John Mandrola


June 22, 2015

On the day I left for the European Heart Rhythm Association Sessions in Milan, Italy, a patient with atrial fibrillation emailed me to ask about the benefits of focal impulse and rotor modulation (FIRM) ablation with the Topera (Abbott) system. It is not the first time a patient has asked whether they should travel to a site that does rotor ablation.

In 2014, Abbott Labs acquired Topera in a deal valued at close to $250 million according to the Wall Street Journal. That kind of money buys attention. Electrophysiologists in the United States are increasingly asking administrators to invest in the technology. American patients, too, are wondering.

In brief, the story of FIRM ablation is one that took the world of electrophysiology by storm in 2012. I was in the packed conference room when the eminent Dr Warren Jackman (Oklahoma University, Oklahoma City) came to the mike and said, "This could turn the world of AF ablation upside down." That was then. That was in the United States.

No one mistakes Milan for Orlando. The differences between Europe and the United States are many. Take cardiology: in the case of left atrial appendage occlusion, renal denervation, and transcatheter aortic-valve replacement, European physicians jumped in well before Americans. Yet that frontier spirit has not occurred with rotor-guided AF ablation. Europeans are slow to embrace the novel computational (and somewhat mysterious) means to seek and destroy drivers of a disease afflicting millions.

I was once a hopeful enthusiast of this technology. It's harder to remain that way now. Recent data, including abstracts and posters from day 1 at the EHRA sessions, were neither hopeful nor enthusiastic regarding FIRM ablation.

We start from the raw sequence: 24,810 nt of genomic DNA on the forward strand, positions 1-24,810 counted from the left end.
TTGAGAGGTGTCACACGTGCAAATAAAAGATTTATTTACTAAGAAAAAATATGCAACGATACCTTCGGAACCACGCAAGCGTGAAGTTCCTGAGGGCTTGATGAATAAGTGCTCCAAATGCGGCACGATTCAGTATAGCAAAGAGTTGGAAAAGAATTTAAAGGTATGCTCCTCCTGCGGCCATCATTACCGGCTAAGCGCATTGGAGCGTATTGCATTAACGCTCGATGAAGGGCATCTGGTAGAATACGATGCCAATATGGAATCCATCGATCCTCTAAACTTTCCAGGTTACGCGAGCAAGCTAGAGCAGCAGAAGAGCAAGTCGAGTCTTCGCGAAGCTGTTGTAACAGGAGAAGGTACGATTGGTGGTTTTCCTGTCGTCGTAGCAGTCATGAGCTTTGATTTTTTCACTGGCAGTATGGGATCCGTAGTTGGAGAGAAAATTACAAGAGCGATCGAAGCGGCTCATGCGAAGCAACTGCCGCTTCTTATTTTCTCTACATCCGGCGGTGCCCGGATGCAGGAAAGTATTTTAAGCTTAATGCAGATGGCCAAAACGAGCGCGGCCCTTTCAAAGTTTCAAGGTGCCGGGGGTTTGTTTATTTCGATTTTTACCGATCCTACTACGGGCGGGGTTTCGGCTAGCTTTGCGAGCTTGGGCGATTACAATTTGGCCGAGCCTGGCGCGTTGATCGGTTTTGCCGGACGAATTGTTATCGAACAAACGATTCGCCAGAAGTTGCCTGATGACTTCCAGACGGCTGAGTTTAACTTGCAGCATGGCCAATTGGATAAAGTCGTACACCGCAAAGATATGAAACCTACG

Dr Roland Tilz (Asklepios Clinic, Hamburg, Germany) presented 13-month follow-up of 25 patients with paroxysmal or persistent AF ablated with FIRM guidance before standard pulmonary vein isolation (PVI).[1] Before I tell you what he said, make note of the number of patients treated with this technique at one of the busiest ablation centers in Europe—just 25.

Tilz reported termination or slowing of AF at rotor sites in 50% of cases. Procedure time averaged 235 minutes. AF recurred in 25% of patients at 1 year. He called his team's findings in line with previous studies. In the Q&A session, he began an answer with the word "Honestly." At medical meetings, that's a cue to pay attention.

"Rotor ablation is new. It's a different concept. As research, this is fascinating. But it is not the standard of care. We need clinical trials; we need data."

In a "best-abstracts" poster session, Dr Pawel Kutlik (Maastricht University, the Netherlands) reported on the technical challenges of identifying rotors during atrial fibrillation.[2] They mapped the atria by two means—either endocardially with a typical basket catheter (n=19) or epicardially with high-density electrode arrays placed at the time of cardiac surgery (n=12).

They found a typical basket catheter covered only 46% of the atria; a high probability of rotor detection due to chance; a short lifespan of rotors; and poor specificity of rotor detection. They concluded that rotor detection depends on the implemented algorithm, especially the number of electrodes used to detect the phase singularities.